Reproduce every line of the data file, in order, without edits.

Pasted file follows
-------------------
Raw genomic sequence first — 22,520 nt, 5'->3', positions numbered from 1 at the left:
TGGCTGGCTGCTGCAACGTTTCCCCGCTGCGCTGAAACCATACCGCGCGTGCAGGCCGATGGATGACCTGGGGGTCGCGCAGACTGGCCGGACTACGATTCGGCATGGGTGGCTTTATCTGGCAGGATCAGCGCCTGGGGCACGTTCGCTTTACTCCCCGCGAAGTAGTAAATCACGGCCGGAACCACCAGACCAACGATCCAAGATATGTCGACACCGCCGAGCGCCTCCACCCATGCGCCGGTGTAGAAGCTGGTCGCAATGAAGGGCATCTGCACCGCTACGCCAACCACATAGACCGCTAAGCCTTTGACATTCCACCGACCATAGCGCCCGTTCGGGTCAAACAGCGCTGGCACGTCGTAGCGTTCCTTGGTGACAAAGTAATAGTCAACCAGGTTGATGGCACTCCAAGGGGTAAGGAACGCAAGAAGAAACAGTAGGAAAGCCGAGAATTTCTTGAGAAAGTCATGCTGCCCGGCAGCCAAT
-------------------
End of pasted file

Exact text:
Raw genomic sequence first — 22,520 nt, 5'->3', positions numbered from 1 at the left:
TGGCTGGCTGCTGCAACGTTTCCCCGCTGCGCTGAAACCATACCGCGCGTGCAGGCCGATGGATGACCTGGGGGTCGCGCAGACTGGCCGGACTACGATTCGGCATGGGTGGCTTTATCTGGCAGGATCAGCGCCTGGGGCACGTTCGCTTTACTCCCCGCGAAGTAGTAAATCACGGCCGGAACCACCAGACCAACGATCCAAGATATGTCGACACCGCCGAGCGCCTCCACCCATGCGCCGGTGTAGAAGCTGGTCGCAATGAAGGGCATCTGCACCGCTACGCCAACCACATAGACCGCTAAGCCTTTGACATTCCACCGACCATAGCGCCCGTTCGGGTCAAACAGCGCTGGCACGTCGTAGCGTTCCTTGGTGACAAAGTAATAGTCAACCAGGTTGATGGCACTCCAAGGGGTAAGGAACGCAAGAAGAAACAGTAGGAAAGCCGAGAATTTCTTGAGAAAGTCATGCTGCCCGGCAGCCAAT